(Public health experts have said the vaccines are safe and provide much-needed protection against coronavirus.)
Underscoring the need to crack down on health misinformation, Murthy pointed to polls showing the majority of unvaccinated Americans believe common myths about the vaccines or think that some of those myths might be true.
After taking a handful of questions from reporters, Murthy left the briefing room.
Dr Vivek Murthy, the US surgeon general, asked Americans to always be careful when sharing information online about coronavirus or the vaccines.
“If you’re not sure, don’t share,” Murthy said. “When it comes to misinformation, not sharing is caring.”
The surgeon general noted that the American Academy of Pediatrics is launching an educational campaign to advise parents on navigating online health misinformation.
Coronavirus vaccine misinformation ‘has cost us lives,’ surgeon general says
The White House press secretary, Jen Psaki, is now holding her daily briefing, and she was joined by Dr Vivek Murthy, the US surgeon general.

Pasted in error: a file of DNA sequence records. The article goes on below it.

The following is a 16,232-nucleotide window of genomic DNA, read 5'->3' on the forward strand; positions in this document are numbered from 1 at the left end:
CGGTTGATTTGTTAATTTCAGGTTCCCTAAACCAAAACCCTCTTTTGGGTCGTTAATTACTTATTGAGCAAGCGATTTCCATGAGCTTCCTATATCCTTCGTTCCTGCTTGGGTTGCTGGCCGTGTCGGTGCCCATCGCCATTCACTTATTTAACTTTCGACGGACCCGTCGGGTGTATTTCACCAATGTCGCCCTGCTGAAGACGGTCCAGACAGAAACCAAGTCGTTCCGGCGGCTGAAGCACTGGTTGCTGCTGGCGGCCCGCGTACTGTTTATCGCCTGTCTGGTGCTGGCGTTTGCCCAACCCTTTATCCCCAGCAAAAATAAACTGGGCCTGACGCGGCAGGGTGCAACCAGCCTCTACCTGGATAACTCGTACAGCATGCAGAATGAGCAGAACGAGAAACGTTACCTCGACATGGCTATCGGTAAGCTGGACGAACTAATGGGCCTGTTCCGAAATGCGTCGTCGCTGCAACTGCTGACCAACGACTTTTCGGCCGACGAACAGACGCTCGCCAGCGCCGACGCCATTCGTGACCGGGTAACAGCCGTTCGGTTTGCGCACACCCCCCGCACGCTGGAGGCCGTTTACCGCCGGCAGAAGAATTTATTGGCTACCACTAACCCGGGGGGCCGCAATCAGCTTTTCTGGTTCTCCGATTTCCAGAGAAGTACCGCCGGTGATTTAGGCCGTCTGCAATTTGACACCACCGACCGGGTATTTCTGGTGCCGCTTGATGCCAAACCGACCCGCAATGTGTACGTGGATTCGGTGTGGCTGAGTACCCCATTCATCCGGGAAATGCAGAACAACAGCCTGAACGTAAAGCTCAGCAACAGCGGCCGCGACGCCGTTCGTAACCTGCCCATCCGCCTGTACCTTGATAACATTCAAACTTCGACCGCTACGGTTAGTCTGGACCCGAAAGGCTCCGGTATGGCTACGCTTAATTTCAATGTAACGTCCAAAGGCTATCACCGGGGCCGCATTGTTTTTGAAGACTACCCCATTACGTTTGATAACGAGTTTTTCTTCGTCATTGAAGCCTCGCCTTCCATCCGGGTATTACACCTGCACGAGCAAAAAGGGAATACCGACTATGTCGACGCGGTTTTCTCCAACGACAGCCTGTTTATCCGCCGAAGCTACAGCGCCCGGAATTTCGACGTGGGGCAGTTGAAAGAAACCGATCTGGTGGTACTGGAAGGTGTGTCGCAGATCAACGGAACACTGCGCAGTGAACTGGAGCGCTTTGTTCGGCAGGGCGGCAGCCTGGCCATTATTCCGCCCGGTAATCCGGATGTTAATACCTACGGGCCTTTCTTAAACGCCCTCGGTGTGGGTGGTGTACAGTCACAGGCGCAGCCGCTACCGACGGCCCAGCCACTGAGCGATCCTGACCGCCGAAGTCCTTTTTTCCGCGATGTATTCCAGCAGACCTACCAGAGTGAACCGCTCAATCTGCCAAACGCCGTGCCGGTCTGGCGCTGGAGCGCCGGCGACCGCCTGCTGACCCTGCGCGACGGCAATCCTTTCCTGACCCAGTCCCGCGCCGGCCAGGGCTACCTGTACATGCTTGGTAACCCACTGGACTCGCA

Murthy described the steps that the Biden administration is taking to crack down on misinformation surrounding coronavirus and vaccines.
The surgeon general called on major tech companies to more closely monitor misinformation and take action against super-spreaders of false claims about coronavirus.
Murthy also asked news outlets to take proactive steps to answer Americans’ questions about the vaccines to promote accurate information about the benefits of getting the shot.
U.S. @Surgeon_General Dr. Vivek Murthy gets personal about 10 of his family members who died of COVID, saying he “wishes each and every day that they had had the opportunity to get vaccinated.” pic.twitter.com/QRH86dDza8
July 15, 2021
Murthy described health misinformation as “an imminent and insidious threat to our nation’s health,” particularly because false claims have prevented some Americans from getting vaccinated against coronavirus.
“Simply put, health misinformation has cost us live,” Murthy said.
Noting that he has lost 10 of his own families to coronavirus, Murthy added, “It’s painful for me to know that nearly every death we are seeing now from Covid-19 could have been prevented.”
at 1.26pm EDT
Today so far
Here’s where the day stands so far: